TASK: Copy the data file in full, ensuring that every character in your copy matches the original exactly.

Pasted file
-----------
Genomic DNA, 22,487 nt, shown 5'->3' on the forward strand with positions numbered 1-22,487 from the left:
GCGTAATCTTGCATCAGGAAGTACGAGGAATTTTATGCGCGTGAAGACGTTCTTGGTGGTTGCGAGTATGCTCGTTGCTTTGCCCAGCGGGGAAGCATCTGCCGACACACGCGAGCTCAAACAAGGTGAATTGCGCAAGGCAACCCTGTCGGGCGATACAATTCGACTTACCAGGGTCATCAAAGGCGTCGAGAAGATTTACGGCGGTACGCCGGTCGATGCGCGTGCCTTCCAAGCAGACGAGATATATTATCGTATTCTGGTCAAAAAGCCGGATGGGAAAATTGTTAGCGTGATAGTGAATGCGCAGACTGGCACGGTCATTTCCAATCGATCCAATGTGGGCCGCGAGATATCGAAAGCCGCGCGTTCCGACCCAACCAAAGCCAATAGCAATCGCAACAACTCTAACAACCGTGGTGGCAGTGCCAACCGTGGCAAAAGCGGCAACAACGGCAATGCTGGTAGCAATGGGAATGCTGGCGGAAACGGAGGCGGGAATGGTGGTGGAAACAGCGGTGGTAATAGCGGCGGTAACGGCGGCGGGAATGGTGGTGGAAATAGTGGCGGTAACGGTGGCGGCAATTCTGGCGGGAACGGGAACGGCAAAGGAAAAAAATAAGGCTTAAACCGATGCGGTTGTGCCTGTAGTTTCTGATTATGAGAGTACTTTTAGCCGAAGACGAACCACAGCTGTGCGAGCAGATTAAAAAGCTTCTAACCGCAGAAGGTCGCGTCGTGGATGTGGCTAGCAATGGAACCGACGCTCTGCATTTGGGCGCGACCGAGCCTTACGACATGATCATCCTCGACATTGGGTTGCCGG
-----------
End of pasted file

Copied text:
Genomic DNA, 22,487 nt, shown 5'->3' on the forward strand with positions numbered 1-22,487 from the left:
GCGTAATCTTGCATCAGGAAGTACGAGGAATTTTATGCGCGTGAAGACGTTCTTGGTGGTTGCGAGTATGCTCGTTGCTTTGCCCAGCGGGGAAGCATCTGCCGACACACGCGAGCTCAAACAAGGTGAATTGCGCAAGGCAACCCTGTCGGGCGATACAATTCGACTTACCAGGGTCATCAAAGGCGTCGAGAAGATTTACGGCGGTACGCCGGTCGATGCGCGTGCCTTCCAAGCAGACGAGATATATTATCGTATTCTGGTCAAAAAGCCGGATGGGAAAATTGTTAGCGTGATAGTGAATGCGCAGACTGGCACGGTCATTTCCAATCGATCCAATGTGGGCCGCGAGATATCGAAAGCCGCGCGTTCCGACCCAACCAAAGCCAATAGCAATCGCAACAACTCTAACAACCGTGGTGGCAGTGCCAACCGTGGCAAAAGCGGCAACAACGGCAATGCTGGTAGCAATGGGAATGCTGGCGGAAACGGAGGCGGGAATGGTGGTGGAAACAGCGGTGGTAATAGCGGCGGTAACGGCGGCGGGAATGGTGGTGGAAATAGTGGCGGTAACGGTGGCGGCAATTCTGGCGGGAACGGGAACGGCAAAGGAAAAAAATAAGGCTTAAACCGATGCGGTTGTGCCTGTAGTTTCTGATTATGAGAGTACTTTTAGCCGAAGACGAACCACAGCTGTGCGAGCAGATTAAAAAGCTTCTAACCGCAGAAGGTCGCGTCGTGGATGTGGCTAGCAATGGAACCGACGCTCTGCATTTGGGCGCGACCGAGCCTTACGACATGATCATCCTCGACATTGGGTTGCCGG